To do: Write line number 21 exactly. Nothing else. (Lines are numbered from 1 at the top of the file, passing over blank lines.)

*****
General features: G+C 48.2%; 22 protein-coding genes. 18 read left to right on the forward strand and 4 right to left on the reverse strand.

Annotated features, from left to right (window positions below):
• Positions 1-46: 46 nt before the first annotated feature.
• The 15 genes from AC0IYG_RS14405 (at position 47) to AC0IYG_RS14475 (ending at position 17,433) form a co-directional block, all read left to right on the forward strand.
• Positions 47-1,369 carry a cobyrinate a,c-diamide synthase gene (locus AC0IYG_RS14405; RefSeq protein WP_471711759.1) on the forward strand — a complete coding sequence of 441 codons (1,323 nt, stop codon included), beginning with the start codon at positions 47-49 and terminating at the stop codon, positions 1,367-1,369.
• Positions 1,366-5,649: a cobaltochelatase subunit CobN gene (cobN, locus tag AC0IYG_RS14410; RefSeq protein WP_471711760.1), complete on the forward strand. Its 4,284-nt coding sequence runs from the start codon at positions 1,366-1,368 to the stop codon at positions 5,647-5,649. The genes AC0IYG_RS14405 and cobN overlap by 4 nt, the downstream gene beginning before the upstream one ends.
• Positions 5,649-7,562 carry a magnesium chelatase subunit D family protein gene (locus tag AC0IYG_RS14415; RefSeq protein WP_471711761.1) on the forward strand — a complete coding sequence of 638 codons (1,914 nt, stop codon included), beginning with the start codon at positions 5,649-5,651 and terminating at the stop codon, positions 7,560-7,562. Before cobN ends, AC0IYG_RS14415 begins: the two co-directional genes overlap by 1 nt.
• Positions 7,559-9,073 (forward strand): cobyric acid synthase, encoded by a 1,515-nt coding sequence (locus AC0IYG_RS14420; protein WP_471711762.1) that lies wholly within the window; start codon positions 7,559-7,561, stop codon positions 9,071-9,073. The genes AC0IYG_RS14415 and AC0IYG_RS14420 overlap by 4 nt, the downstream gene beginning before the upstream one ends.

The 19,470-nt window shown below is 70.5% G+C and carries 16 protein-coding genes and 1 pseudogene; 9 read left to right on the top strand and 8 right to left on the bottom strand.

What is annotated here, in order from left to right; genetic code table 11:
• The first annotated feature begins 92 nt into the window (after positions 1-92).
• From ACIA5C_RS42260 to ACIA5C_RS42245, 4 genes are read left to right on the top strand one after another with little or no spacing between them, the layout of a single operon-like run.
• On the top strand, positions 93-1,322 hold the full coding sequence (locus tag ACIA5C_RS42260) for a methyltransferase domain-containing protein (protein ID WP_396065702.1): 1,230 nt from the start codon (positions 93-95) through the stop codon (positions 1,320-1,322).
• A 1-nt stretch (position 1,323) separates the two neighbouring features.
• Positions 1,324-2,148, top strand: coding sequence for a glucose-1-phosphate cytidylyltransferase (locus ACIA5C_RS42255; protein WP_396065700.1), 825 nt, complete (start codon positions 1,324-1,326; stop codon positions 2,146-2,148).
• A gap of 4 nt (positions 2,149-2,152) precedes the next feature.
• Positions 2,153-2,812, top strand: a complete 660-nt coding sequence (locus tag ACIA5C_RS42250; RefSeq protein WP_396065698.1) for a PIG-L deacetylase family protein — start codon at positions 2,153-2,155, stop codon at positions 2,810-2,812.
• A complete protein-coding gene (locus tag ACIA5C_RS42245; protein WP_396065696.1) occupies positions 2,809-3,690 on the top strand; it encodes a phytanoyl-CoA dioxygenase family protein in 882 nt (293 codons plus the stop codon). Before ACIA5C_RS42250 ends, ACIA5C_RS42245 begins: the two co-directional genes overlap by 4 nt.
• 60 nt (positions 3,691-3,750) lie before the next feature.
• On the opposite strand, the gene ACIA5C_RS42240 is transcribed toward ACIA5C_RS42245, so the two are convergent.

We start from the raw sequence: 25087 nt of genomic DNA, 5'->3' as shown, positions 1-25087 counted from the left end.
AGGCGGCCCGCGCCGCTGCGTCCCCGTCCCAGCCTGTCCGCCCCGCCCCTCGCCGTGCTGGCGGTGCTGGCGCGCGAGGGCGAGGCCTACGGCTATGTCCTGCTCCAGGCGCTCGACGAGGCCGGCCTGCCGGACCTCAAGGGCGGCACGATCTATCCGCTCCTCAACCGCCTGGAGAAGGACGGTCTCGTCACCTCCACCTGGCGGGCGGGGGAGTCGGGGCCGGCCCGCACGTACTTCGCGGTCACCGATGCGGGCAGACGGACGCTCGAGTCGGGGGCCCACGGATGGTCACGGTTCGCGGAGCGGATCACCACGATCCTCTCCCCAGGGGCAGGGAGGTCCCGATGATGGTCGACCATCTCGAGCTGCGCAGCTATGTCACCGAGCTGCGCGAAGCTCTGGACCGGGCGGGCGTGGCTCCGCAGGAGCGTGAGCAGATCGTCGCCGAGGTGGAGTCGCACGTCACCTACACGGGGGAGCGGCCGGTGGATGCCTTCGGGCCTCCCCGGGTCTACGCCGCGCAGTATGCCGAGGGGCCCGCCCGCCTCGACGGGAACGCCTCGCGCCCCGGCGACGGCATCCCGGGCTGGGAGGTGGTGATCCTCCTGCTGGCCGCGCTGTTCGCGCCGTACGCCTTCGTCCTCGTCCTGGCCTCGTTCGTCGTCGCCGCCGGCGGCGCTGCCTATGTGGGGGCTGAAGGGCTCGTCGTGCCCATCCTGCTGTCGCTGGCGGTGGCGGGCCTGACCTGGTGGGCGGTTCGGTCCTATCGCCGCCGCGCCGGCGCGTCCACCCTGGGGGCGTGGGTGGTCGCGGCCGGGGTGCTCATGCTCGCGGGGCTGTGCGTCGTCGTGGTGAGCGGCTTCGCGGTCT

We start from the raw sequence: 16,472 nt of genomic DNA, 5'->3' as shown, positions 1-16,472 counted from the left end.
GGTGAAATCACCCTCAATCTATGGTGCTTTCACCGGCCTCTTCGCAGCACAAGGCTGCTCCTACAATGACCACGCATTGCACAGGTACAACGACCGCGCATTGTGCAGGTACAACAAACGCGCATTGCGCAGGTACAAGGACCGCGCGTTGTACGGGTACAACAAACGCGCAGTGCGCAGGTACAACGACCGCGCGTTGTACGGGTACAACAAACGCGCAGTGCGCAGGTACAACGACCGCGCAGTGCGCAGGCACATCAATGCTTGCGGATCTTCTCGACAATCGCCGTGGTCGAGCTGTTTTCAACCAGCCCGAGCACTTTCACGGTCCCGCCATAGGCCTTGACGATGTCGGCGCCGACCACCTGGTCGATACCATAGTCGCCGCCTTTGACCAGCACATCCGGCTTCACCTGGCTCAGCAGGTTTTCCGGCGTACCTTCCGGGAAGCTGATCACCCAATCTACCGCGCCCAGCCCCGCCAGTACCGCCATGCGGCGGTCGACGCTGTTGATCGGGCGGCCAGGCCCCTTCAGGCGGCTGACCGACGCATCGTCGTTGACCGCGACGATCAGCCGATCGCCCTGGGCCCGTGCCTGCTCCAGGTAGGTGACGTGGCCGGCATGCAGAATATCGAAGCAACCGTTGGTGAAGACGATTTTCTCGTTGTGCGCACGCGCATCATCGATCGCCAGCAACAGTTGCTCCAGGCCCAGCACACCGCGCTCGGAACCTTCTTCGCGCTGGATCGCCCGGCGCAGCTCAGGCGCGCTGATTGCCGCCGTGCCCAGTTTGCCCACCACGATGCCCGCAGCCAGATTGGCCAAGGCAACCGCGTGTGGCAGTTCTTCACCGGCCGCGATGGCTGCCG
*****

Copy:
We start from the raw sequence: 25087 nt of genomic DNA, 5'->3' as shown, positions 1-25087 counted from the left end.